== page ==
The lines for the market tables were slow. One woman asked the vendor where the farmer’s market was, and he laughed and said – you are here. To be fair, it was really a craft fair, the farmer part was down the hill.

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So many people and lots of quilts, candles and indigenous creations from beadwork to moccasins. The knitted sweaters and alpaca woollens were stunning! This is where I ran into an old friend I’ve known for 50 years.

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We took the obligatory selfies and then she and her hubs were kind enough to show us around the fair! To be honest, I was grateful. This place felt overwhelming for me, plus it was fun to catch up.

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We left the busy school and climbed down the hill towards the midway and gazebo where Famer’s Market part II took place.

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There were fewer farmer stalls than I expected. I think the bulk of the growers were in the building that charged admission. This was where the pumpkins and gourds compete for largest.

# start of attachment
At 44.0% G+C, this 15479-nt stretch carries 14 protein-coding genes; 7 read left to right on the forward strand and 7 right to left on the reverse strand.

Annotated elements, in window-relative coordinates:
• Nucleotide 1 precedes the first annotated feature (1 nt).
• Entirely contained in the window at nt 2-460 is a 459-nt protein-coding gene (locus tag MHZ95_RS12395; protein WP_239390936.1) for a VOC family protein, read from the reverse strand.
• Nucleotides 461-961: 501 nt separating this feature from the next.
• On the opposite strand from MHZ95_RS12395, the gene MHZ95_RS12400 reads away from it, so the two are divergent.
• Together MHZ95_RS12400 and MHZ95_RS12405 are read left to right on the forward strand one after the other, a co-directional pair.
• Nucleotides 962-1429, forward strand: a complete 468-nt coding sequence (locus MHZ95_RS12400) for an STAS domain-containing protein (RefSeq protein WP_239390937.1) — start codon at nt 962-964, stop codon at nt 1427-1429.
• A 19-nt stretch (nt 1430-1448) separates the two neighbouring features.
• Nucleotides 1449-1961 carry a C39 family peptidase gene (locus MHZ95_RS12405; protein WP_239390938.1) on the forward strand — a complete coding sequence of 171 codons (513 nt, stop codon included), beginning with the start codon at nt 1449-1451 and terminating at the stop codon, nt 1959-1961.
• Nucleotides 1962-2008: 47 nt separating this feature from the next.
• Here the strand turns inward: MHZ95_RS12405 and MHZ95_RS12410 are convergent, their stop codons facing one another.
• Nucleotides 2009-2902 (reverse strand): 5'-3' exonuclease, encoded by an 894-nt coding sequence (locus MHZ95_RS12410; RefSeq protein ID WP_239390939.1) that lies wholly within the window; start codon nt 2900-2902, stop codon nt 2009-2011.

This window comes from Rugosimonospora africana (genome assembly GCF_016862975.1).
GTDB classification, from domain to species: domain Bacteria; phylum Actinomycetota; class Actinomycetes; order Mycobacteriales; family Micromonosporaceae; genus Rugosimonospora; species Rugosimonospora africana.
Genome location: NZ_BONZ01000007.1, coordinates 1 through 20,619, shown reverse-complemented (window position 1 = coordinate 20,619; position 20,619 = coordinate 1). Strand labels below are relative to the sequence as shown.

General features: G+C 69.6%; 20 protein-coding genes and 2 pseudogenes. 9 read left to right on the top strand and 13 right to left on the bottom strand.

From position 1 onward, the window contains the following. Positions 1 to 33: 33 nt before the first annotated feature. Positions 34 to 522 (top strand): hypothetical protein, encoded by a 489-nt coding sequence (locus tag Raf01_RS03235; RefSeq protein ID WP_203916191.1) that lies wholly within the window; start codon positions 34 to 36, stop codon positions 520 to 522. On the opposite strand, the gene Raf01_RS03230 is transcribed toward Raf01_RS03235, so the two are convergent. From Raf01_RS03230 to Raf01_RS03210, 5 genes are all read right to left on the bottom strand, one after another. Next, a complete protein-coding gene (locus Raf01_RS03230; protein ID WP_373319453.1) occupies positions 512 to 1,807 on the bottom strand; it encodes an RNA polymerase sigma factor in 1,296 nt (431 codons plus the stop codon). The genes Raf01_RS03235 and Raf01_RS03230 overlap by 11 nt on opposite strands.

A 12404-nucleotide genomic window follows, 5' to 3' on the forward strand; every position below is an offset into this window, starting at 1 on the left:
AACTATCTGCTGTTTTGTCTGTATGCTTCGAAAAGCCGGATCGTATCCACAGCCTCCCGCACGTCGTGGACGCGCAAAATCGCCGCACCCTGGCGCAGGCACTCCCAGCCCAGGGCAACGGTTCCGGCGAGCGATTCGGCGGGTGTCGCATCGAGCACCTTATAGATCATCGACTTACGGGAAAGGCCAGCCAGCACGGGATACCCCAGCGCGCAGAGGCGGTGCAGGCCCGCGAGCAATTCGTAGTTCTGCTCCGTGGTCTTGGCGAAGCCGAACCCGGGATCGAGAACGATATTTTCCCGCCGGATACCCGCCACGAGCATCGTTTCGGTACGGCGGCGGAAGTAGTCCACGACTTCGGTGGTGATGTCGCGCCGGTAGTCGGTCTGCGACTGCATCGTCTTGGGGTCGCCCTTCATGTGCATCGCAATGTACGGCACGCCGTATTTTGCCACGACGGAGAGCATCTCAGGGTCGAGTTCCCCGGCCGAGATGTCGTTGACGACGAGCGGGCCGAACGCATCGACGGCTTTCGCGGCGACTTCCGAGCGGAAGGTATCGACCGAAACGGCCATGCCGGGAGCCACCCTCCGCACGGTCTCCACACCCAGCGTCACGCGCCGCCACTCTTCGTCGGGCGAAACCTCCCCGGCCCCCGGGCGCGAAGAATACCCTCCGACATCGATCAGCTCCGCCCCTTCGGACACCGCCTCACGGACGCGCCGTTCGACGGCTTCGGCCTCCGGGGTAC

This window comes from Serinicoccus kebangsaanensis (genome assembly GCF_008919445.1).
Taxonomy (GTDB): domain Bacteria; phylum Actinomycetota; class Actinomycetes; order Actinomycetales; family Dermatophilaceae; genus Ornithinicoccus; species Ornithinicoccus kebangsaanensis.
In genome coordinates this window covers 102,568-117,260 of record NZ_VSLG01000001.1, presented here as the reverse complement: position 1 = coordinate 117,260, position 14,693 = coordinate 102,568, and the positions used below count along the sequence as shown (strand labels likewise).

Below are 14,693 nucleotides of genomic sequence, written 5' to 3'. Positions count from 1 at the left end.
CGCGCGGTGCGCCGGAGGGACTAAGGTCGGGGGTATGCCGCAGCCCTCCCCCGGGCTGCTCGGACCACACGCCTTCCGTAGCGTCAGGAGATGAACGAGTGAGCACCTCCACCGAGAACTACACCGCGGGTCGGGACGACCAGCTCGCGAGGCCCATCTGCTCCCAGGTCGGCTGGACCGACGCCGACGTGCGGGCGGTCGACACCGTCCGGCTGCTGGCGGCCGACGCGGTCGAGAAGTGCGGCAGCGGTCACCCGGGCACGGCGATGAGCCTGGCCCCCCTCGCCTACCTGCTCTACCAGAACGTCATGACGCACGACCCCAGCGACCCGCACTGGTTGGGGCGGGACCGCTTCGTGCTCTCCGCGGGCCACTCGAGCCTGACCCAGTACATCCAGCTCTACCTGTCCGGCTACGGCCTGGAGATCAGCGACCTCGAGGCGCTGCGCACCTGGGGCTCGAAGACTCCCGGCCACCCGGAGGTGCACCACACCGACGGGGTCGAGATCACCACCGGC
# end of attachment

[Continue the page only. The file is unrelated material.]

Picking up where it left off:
But…

There were some amazing things to see.

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If I played cribbage, I would be all over these. It made me think of Sundays at my grandpa’s house. He would break out the cribbage board and play his boys before dinner. I wish I could have given him a set.

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We found wine – even hemp wine!

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We found alpaca wool galore. I bought three dry balls to try those out. I am on a quest to reduce single-use plastics and unnecessary chemicals. Goodbye fabric softener, hello wolley dryer balls.

I fell in love with alpaca shawls and took the producer’s card so I can call her when I free up some cash flow after Christmas.

After we looked at all the vendors, we went out towards the midway.

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It brought back memories of Sherwood Park’s Medieval Days where my friends and I would hang out on a Friday and Saturday night each summer.

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By this time it was getting late and we needed to be back in the city for dinner with a friend, plus we wanted to visit the Victoria Settlement provincial historic site. So we bid each other goodbye and did a drive-by of the show and shine downtown.

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Hearses were out! That is a proper car for a pumpkin fair show and shine!